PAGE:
Sad Commentary: Voters Pick Prison Inmate For President
By James Donahue
The media’s talking heads and of course some Republican voices
have been making light over the fact that Keith Judd, a federal prison inmate, won 41 percent of the vote in West Virginia’s
Democratic presidential primary April 8.
Judd, a virtual unknown who had paid the $2,500 filing fee and
submitted a notarized certificate of announcement of his candidacy to get his name on the ballot, now is locked up at the
Federal Correctional Institution in Texarkana, Texas. He is reportedly serving a 210-month sentence on a charge of extortion.
So why would that many West Virginia voters cast their votes for
a man they knew nothing about or if they knew did not seem to mind that he is locked up in a federal prison?
For one thing, it was a primary election. The voters knew it was
not a decisive election. And it also was an opportunity to express their anger over the current presidential election campaign
and the apparent lack of choices among candidates for that high office.
I remember back about 1972 when I cast an angry primary vote for
George Wallace, a racist governor of Alabama, rather than give support to incumbent President Richard Nixon or the Democratic
contender, George McGovern. I don’t remember why I disliked McGovern. Looking back I think the country might have been
better off if McGovern had won the office that year.
The way a lot of voters in West Virginia apparently feel right
now, they are so disillusioned by the crooked goings-on in Washington, and the inability of President Barack Obama to get
any cooperation from an obviously racist House and Senate, that they think a man sitting in prison might do a better job of
running the nation.
They may be right.
The way the courts are behaving these days, a lot of innocent Americans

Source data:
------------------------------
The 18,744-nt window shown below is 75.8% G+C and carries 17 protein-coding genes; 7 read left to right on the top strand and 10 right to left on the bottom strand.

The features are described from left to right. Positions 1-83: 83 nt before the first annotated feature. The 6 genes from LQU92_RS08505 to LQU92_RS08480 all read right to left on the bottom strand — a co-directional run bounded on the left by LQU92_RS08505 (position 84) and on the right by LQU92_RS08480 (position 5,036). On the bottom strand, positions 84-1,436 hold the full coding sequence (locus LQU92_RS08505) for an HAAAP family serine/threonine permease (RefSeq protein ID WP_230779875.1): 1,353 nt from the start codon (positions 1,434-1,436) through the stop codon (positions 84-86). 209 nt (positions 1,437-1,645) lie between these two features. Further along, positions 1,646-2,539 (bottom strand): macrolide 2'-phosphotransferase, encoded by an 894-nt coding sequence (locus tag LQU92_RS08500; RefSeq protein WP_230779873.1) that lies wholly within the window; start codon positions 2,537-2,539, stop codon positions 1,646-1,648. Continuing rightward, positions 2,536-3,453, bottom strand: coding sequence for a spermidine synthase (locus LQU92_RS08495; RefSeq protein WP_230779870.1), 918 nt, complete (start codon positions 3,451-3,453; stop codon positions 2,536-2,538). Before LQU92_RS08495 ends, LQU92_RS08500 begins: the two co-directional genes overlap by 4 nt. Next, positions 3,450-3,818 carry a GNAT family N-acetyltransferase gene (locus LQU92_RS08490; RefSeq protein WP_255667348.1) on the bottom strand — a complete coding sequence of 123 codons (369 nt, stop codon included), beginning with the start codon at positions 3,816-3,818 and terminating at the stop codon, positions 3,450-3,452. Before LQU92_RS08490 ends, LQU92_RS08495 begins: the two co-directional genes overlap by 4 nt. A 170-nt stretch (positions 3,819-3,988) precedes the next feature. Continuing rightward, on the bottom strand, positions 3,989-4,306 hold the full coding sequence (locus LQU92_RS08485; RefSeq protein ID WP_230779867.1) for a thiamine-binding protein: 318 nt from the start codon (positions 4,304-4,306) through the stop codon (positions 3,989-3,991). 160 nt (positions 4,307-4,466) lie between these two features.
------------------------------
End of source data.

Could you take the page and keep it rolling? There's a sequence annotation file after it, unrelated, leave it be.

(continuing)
are being incarcerated for alleged crimes they have been “convicted” of. The trick has been to level charges that
threaten long prison terms then coax them into accepting a plea bargain for a reduced sentence rather than go through the
agony of a long trial and a chance that they might get convicted and sentenced to the long term.
The United States currently has over 7 million people under incarceration.
That means one out of every 32 adults is either in jail or serving a probationary term. We have the highest ratio of jailed
inmates per capita of any nation in the world.
With that many Americans having been arrested and charged with
crimes . . . many of them being held in corporate-owned prisons that are gutting the nation’s bankroll by nearly $10,000
a year per inmate every year, it is not hard to see why a lot of voters might not worry about electing a prison inmate to
be their leader.
For all we know, they might have been deadly serious when they
cast their votes for Judd. With so many of our elected officials on the obvious “take” of billions of dollars
from big corporations and lobbyists representing special interest groups, are they any better than a guy doing time for extortion?